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cascade (Zhang et al., 1998). There are certainly numerous other biochemical possibilities if this concept of prevention proves clinically important. Perfluorochemicals Different formulations of perfluorochemicals have been used to dissolve O2 since Clarke's original report in 1966. Perfluorocarbons are chemically synthetic molecules consisting primarily of carbon and fluorine atoms. Perfluorocarbons are formulated to dissolve large quantities of gases, including oxygen, carbon dioxide, and nitrogen, and they do so in a linear fashion. Because they are hydrophobic, they must be emulsified with a surfactant such as phospholipid before they are suitable for intravenous use. The ability of perfluorocarbons to replace red blood cells as temporary O2 carriers was demonstrated more than 30 years ago (Geyer et al., 1968). Perfluorocarbons exchange O2 by simple diffusion; O2-carrying capacity is directly proportional to the partial pressure of O2 in arterial blood. There has been limited preclinical experience with the use of these substances used in hemorrhagic shock (Goodin et al., 1994; Stem et al., 1995). Using tissue oxygenation as an endpoint and 100 percent inspired O2, these studies demonstrate improved survival in dogs compared with that for controls given lactated Ringer's solution. Although these compounds meet many of the requirements of a candidate oxygen carrier, their requirement for supplemental (100 percent) O2 to work optimally and issues with transport and reconstitution, even with the newer emulsions (e.g., perfluorodichlorooctane and perfluorooctyl bromide emulsions), may make them more suitable candidates for such applications as interoperative hemodilution than as additives to early resuscitation fluids to be used in the field. These emulsions may prove to be more useful in ameliorating cerebral, myocardial, and acute limb ischemia when O2 is available after transport to a hospital setting. Liposomes Liposomes are self-assembling amphiphilic lipids and can be fabricated with a wide variety of compositions appropriate to the planned application. The composition determines the biological response to the infused component. Liposome formulations with extended intravascular persistence have been formulated for the delivery of pharmaceuticals (Parr et al., 1993). Similar success has eluded formulations of liposome-encapsulated hemoglobin. Hemoglobin encapsulation in lipid vesicles (liposomes) has been tested with primates; such a formulation should attenuate vasoconstriction and prolong the intravascular circulation of an O2 carrier. Given the particle size, recent investigation has concentrated on the interaction of liposomes with the reticuloendothelial system and on the inflammatory cytokine response to infusion. Studies of hemorrhagic shock have been carried out with a rat model. A related approach used encap-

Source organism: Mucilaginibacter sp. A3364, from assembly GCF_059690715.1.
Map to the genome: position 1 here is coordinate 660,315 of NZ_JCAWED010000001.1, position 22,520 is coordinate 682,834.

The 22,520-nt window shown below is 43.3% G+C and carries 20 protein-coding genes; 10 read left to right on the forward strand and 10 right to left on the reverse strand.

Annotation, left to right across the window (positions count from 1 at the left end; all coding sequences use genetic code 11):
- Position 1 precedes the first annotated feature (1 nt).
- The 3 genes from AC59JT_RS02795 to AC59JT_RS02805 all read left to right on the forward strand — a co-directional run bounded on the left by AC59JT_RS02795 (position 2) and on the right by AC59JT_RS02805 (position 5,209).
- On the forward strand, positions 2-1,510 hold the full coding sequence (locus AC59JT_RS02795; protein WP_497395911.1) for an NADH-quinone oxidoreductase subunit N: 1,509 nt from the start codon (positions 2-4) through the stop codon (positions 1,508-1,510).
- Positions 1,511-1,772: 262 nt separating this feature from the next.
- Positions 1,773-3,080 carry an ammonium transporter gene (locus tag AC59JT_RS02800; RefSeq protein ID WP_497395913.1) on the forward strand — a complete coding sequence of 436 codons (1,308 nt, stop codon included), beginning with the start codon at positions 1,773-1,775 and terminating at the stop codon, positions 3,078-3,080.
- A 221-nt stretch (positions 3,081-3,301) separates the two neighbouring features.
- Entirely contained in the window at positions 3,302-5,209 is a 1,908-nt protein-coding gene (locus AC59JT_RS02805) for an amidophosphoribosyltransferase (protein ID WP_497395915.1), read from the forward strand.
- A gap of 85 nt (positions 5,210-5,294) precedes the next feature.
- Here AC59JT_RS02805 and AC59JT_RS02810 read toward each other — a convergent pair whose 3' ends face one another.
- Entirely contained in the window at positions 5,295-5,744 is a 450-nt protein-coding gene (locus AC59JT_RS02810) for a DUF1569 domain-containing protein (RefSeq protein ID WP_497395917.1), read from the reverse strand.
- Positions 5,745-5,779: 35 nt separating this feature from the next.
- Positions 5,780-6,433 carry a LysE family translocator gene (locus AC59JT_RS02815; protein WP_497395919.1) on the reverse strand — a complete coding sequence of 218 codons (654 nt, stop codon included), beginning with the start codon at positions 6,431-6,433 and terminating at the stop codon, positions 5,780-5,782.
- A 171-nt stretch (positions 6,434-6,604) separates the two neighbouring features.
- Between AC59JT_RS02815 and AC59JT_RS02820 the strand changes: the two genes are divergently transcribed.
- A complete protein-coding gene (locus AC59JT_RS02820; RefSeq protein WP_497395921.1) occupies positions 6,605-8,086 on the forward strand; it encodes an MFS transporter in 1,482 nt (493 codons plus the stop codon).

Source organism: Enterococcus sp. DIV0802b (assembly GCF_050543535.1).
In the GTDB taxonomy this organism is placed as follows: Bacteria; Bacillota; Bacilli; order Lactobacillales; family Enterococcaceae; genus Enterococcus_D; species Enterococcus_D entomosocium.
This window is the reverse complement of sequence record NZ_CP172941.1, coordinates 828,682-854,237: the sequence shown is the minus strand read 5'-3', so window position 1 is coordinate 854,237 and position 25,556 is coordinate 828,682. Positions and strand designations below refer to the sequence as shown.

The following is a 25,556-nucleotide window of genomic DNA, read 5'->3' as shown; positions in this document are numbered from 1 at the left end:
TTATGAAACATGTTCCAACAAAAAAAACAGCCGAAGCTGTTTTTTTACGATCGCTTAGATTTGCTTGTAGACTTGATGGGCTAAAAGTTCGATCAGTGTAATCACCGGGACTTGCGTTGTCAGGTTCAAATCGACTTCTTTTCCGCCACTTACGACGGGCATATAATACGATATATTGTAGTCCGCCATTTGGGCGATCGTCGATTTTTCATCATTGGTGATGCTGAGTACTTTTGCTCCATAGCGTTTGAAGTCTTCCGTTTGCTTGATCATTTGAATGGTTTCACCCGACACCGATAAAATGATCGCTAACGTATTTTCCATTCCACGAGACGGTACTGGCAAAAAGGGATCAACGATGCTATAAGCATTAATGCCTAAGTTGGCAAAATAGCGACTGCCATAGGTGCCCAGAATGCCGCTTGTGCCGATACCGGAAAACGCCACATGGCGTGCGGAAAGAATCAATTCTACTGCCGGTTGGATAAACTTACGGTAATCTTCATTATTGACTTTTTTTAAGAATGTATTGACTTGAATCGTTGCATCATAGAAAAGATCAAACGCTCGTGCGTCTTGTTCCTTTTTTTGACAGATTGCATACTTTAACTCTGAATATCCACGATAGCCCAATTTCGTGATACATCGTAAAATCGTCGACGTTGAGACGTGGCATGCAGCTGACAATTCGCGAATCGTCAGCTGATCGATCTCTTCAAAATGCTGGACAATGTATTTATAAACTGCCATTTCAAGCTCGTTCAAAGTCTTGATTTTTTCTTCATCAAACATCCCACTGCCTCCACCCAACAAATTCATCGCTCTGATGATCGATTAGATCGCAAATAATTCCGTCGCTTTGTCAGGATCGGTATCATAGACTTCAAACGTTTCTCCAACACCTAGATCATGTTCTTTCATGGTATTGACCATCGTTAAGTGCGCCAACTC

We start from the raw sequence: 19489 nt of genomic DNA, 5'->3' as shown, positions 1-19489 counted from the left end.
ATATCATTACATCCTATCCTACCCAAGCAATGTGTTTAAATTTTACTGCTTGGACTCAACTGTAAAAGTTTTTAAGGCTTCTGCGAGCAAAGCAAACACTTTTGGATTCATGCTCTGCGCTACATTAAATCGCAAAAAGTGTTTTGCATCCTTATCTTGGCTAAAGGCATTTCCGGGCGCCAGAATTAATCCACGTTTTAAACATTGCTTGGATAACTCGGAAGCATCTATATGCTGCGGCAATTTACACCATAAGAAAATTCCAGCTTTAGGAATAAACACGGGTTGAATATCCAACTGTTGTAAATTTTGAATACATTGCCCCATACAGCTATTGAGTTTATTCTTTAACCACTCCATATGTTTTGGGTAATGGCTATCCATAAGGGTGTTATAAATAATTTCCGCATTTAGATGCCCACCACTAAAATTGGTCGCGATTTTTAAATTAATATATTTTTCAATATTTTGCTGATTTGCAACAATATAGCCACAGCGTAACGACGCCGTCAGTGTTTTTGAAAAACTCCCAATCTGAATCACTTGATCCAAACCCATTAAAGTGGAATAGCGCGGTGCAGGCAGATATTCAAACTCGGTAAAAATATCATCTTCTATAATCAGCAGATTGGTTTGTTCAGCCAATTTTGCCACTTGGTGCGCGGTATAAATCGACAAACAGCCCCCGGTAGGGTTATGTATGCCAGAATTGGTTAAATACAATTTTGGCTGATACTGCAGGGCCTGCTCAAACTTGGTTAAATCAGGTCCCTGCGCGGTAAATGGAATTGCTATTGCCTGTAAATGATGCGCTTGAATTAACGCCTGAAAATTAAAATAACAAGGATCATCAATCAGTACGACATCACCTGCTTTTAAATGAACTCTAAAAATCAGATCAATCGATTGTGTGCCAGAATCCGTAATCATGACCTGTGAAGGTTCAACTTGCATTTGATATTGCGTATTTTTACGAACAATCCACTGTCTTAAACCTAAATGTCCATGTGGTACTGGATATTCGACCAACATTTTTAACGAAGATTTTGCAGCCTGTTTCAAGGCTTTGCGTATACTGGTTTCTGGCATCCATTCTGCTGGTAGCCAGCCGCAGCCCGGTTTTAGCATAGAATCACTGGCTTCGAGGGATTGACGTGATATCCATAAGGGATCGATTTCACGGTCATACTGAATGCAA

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sulation of hemoglobin, together with a variety of red blood cell enzymes including SOD, into biodegradable polymer nanocapsules. The physiology and toxicity profiles, including reports of thrombocytopenia, leukocytosis, and complement activation, of such formulations are now being studied. Although these approaches are promising and an encapsulated hemoglobin molecule comes closest to representing a universal red blood cell, the obstacles to clinical use and practical production are formidable. Other Novel Approaches Other novel approaches to the delivery of O2 in the earliest phase of hemorrhagic shock might also qualify as prevention. For example, crocetin, a carotenoid compound derived from the fruit of Gardenia jaminoides Ellis, a Chinese medicinal herb, has been investigated for its protective action in quenching free radicals. However, the compound has also been demonstrated to increase O2 diffusivity, and it has been observed to increase the level of O2 consumption and the rate of survival in a rat hemorrhagic model (Gainer et al., 1993). A similar molecule, trans-sodium crocetinate, persists longer in the circulation (half-life = 25 minutes), improves diffusivity even after it is cleared, and improves the rate of survival of rats in a hemorrhagic model. These data are as yet preliminary and unpublished. Intervention During the past decade progressive understanding of the complex patho-physiology of shock and of reperfusion injury after reoxygenation has provided numerous candidate molecular and biochemical targets that might interrupt cellular injury, stabilize the patient's clinical status, and reduce long-term morbidity and mortality. However, recognition of numerous candidate targets has often become an invitation to investigate blindly any and all potential inhibitors of substances whose levels are elevated and phenomena that are observed in the presence of shock. This approach is akin to reversing a waterfall by targeting individual droplets. Worse yet, such targeting may prove harmful because components of these complex responses have undoubtedly been selected through the process of evolution because they have a protective effect. A systematic approach to studying the processes in hopes of reversing or ameliorating those processes that result in deteriorating cellular function should prove more profitable. Targets for Intervention It is not possible to describe all of the potential targets for intervention; these are limited only by the imagination. Several examples may be instructive. For instance, investigations might address issues such as mitochondrial function,